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Toyota plant featured in documentary about the changing U.S. work force

Georgetown’s Toyota plant is featured in a new video about America’s changing workforce. In this 2013 file photo, a Toyota Camry came off the assembly line in the plant in Georgetown.
Georgetown’s Toyota plant is featured in a new video about America’s changing workforce. In this 2013 file photo, a Toyota Camry came off the assembly line in the plant in Georgetown.

A new streaming documentary project from Academy Award-winning director Barbara Kopple and the new national nonprofit campaign WorkingNation features the Georgetown Toyota plant.

Kopple directed a series of four documentary shorts investigating the changes impacting the U.S. work force and solutions currently underway to train workers for the new economy, according to a press release from WorkingNation.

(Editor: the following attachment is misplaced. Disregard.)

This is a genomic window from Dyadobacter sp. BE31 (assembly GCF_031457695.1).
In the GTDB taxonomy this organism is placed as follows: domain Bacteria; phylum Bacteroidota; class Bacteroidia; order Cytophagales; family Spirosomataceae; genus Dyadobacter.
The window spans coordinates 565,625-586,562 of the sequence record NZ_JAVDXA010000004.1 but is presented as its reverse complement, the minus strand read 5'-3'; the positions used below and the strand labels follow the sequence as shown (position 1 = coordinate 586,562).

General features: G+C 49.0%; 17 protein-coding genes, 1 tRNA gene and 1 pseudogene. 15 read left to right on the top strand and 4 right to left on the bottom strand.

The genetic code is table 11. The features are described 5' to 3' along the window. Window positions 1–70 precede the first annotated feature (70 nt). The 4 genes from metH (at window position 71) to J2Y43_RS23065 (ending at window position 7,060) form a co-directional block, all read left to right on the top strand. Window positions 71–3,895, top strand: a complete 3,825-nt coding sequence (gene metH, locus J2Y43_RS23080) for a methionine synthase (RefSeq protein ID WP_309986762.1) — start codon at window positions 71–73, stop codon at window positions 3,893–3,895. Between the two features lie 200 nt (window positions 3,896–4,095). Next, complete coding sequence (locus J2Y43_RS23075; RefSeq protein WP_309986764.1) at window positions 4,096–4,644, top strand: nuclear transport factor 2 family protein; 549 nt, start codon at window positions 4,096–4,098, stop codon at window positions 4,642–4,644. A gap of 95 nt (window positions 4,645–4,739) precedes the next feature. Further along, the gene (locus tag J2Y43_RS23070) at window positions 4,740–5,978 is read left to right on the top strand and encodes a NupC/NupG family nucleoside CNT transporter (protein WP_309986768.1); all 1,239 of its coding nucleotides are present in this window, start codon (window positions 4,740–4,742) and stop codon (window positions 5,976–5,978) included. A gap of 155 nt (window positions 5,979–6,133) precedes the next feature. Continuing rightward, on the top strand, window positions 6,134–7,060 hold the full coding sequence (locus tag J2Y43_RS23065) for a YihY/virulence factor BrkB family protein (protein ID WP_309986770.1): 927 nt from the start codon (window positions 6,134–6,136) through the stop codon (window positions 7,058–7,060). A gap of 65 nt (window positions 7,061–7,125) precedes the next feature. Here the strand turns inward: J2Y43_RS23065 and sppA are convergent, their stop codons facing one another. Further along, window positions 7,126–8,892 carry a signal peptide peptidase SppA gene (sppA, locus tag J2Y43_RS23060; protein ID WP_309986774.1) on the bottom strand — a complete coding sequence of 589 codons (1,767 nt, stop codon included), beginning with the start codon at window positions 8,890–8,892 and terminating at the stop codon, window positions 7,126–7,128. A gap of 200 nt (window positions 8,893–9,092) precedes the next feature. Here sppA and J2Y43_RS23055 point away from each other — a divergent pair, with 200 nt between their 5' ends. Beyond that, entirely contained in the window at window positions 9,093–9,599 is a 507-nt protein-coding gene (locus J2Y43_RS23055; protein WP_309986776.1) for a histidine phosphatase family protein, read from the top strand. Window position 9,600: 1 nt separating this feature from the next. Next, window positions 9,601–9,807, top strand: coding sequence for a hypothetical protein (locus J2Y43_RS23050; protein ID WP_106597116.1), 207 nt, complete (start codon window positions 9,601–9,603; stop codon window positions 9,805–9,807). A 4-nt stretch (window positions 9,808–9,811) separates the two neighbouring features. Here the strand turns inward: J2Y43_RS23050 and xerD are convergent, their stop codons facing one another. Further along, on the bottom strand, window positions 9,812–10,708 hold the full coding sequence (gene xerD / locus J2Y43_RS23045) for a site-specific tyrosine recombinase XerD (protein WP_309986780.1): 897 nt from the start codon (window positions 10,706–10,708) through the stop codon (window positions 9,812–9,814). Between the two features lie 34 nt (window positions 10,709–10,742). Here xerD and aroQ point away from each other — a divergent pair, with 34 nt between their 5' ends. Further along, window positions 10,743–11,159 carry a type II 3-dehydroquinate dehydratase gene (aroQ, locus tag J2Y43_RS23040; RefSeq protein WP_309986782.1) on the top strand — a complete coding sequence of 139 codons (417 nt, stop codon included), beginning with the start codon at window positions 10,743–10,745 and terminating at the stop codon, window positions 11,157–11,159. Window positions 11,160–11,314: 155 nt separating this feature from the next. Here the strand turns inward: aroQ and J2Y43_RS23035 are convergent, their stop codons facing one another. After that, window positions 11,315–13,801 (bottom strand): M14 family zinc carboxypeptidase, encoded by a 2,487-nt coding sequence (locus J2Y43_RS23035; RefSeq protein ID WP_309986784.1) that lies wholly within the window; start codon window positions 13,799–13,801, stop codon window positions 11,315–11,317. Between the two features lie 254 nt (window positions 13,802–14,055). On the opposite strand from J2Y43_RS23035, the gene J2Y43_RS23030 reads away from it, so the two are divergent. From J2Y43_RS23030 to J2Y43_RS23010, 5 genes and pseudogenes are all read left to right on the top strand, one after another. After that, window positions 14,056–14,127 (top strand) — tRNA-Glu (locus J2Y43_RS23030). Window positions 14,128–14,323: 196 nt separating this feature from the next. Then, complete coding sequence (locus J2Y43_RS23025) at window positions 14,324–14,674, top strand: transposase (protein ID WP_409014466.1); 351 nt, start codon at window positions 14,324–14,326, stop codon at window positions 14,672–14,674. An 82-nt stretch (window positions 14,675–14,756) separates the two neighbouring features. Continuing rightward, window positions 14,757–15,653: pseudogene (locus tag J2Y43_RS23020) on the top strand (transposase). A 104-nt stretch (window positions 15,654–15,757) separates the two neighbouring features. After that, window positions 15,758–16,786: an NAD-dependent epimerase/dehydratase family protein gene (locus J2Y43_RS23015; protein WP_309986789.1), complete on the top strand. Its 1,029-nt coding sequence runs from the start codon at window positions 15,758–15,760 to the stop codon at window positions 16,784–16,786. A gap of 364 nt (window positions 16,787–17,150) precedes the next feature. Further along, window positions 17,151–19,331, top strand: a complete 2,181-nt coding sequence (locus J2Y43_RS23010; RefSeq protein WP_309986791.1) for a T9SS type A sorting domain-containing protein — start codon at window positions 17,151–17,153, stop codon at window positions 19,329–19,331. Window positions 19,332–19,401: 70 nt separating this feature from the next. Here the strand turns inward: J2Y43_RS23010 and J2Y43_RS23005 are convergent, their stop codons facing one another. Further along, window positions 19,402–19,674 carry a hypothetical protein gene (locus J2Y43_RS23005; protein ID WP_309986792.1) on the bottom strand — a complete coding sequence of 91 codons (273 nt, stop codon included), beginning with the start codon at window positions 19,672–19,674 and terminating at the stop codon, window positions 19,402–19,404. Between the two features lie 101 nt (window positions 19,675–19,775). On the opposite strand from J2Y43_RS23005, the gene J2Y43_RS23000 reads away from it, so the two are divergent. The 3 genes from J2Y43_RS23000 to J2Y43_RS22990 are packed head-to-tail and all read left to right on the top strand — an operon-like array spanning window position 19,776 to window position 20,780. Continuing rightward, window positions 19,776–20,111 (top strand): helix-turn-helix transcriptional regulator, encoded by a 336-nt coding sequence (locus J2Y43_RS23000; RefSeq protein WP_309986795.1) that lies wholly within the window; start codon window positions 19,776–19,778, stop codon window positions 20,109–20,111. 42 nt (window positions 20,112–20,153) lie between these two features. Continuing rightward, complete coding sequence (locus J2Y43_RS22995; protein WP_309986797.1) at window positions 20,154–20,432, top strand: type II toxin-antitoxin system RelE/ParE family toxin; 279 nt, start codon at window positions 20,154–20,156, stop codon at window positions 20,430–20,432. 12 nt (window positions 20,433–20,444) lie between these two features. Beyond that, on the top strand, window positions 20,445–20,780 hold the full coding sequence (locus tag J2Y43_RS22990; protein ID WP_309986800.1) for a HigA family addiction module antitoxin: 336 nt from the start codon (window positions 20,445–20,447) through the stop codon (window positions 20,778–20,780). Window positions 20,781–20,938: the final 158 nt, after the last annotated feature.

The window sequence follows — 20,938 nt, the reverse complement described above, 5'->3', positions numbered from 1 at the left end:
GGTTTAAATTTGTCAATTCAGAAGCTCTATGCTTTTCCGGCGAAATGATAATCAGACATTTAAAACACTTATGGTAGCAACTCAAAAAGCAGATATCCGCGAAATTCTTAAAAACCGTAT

The newest episode, available on Fortune.com and WorkingNation.com, focuses on a two-year technical program developed by Toyota in Georgetown, that combines real work experience for incoming employees with advanced training in the field of robotics and automation. The goal for Toyota is to create ideally trained employees for their specialized needs.

Titled, “Model of the Future,” the episode shows how employers like Toyota are working to re-design education — in this case with students from Bluegrass Community & Technical College — to fill millions of highly technical jobs with people able to do them.

The streaming episode is accompanied by an op-ed from National Association of Manufacturers president and CEO Jay Timmons. In the piece, Timmons explains how a growing skills gap is preventing members of the U.S. work force from filling significant employment opportunities across U.S. manufacturing industries, the new release states.

“Over the next decade, 2 million manufacturing jobs will go unfilled. Even as our nation strives to get people back to work, a lack of trained workers — often those with trade and technical skills — leaves most manufacturing companies scrambling for talent,” writes Timmons. “This skills gap is a drag on the economy. A shortage of trained employees can slow the growth of our businesses and therefore our economy.”

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